I have been meaning to write something about the difficult times that so many people are experiencing now in so many ways. Jobs lost, tighter budgets, a thick cloud of uncertainty. But before doing that, a word about thanksgiving and gratitude. I’m writing this a few days after Thanksgiving holiday with the intention of stretching the spirit of gratitude past this holiday and the long weekend.

There is something therapeutic in the act of giving thanks. Usually the psychotherapeutic process involves a focus on unearthing and ameliorating those issues that cause emotional and psychological (sometimes physical) pain. People come into therapy usually because they are suffering. The noted psychiatrist Irvin Yalom has written that he begins sessions by asking “What ails?”

A great deal of the work that I do with clients is focused in this way. But I have also done a lot of work with the practice of gratitude. Sometimes clients I’ve worked with have created gratitude lists, writing down in list form the various things in their lives that they are thankful for. And sometimes they have drawn and depicted in some way these things. Often this is not an easy task. Sometimes a client, especially one struggling with depression and suffering a great deal, will feel dejected and conclude that there is hardly anything to list. Most often though, that client can write down a number of things – relationships, jobs, health – and think of more.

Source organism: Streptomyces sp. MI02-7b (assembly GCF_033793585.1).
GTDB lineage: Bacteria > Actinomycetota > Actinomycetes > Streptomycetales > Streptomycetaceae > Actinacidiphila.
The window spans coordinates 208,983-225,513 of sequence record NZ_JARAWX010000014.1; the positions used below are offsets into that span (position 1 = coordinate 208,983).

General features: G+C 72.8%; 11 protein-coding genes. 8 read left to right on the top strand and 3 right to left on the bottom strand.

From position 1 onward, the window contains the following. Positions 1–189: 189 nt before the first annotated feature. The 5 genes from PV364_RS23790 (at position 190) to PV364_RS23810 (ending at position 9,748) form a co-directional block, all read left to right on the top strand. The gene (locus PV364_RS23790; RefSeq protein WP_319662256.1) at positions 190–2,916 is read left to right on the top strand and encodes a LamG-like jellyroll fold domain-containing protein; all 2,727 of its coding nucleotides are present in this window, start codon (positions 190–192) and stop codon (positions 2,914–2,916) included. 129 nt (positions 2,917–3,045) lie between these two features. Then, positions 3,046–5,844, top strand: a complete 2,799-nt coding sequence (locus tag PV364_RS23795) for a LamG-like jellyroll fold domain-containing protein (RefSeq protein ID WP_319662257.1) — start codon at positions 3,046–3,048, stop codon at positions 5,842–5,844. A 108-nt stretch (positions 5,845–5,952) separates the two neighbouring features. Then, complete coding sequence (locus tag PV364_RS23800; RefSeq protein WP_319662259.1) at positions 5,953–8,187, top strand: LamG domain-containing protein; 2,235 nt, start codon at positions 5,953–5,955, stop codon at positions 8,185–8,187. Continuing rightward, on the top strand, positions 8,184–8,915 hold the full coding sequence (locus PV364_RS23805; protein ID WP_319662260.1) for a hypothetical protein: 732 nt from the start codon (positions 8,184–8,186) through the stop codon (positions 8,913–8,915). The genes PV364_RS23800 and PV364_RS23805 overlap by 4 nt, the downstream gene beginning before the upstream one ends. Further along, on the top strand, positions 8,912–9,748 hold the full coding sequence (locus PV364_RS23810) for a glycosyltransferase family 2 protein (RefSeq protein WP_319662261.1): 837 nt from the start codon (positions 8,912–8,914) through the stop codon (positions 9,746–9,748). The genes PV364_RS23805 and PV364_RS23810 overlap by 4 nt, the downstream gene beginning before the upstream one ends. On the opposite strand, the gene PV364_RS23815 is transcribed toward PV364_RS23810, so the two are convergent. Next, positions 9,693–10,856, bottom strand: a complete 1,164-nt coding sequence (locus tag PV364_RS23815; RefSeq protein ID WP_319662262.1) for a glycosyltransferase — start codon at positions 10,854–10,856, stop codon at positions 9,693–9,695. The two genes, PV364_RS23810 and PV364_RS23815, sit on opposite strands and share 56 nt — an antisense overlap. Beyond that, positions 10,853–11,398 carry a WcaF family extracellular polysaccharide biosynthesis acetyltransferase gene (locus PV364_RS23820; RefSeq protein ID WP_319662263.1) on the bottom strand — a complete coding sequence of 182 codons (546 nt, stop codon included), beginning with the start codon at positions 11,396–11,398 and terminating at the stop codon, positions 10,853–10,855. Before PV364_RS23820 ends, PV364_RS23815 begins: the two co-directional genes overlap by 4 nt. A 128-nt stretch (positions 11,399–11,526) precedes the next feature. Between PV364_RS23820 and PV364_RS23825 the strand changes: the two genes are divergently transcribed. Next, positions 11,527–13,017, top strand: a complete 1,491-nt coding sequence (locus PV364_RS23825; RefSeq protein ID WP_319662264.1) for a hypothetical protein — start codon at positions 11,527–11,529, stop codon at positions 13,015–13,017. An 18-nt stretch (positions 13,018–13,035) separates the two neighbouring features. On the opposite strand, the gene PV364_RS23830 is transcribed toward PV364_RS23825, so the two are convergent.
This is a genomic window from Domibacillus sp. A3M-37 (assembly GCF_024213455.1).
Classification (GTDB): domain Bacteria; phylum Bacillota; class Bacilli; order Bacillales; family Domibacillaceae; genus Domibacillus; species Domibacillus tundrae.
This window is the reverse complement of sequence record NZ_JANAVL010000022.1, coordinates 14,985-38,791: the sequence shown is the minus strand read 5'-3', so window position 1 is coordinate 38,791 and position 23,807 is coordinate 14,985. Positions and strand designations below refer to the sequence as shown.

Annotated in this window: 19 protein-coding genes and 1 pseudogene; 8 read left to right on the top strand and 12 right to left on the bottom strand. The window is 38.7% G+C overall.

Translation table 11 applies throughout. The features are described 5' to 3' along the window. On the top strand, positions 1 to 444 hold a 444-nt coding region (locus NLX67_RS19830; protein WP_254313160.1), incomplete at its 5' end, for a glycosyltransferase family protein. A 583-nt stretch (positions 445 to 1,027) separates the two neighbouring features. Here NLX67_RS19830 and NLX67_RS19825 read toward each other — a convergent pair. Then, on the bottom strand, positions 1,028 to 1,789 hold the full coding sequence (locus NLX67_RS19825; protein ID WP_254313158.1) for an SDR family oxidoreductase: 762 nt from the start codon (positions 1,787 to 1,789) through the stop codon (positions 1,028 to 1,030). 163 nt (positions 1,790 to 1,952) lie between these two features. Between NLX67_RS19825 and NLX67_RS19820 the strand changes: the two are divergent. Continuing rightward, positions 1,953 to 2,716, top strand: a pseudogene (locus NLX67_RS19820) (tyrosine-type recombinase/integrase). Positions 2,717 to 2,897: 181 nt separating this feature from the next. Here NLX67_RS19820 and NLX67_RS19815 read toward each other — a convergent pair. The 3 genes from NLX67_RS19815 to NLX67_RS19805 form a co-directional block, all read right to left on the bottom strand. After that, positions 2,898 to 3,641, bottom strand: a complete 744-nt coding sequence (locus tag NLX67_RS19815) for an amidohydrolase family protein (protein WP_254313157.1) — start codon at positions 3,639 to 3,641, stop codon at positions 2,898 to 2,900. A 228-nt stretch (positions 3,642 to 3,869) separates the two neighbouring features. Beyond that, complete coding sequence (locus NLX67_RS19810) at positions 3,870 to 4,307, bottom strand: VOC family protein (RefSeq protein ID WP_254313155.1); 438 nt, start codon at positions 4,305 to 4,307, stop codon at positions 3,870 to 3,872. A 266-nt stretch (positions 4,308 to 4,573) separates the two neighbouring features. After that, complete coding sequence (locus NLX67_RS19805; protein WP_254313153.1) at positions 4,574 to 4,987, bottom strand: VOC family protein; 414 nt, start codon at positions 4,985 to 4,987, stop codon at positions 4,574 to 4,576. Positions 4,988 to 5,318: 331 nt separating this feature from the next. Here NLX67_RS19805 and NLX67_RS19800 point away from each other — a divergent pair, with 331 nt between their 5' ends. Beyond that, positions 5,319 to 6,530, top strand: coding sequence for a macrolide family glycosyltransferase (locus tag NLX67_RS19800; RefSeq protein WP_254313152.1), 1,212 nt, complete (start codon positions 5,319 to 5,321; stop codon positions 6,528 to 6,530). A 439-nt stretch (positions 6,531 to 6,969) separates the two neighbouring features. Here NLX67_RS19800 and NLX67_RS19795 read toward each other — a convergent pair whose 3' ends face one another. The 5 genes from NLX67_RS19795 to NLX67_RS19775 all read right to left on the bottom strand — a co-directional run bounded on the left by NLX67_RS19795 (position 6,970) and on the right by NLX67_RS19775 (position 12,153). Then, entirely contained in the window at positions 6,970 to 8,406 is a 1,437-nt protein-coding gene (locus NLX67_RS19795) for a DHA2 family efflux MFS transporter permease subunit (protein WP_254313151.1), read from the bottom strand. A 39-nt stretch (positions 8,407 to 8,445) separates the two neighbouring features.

There is something healing in taking the time to observe and appreciate all that there is to be thankful about. This is part of what I call reality therapy. Noticing what is there and developing an attitude of acceptance. This is not simply “being positive.” This work, combined with a deep examination of what troubles a person, makes for a rich therapeutic experience and fuller sense of life.

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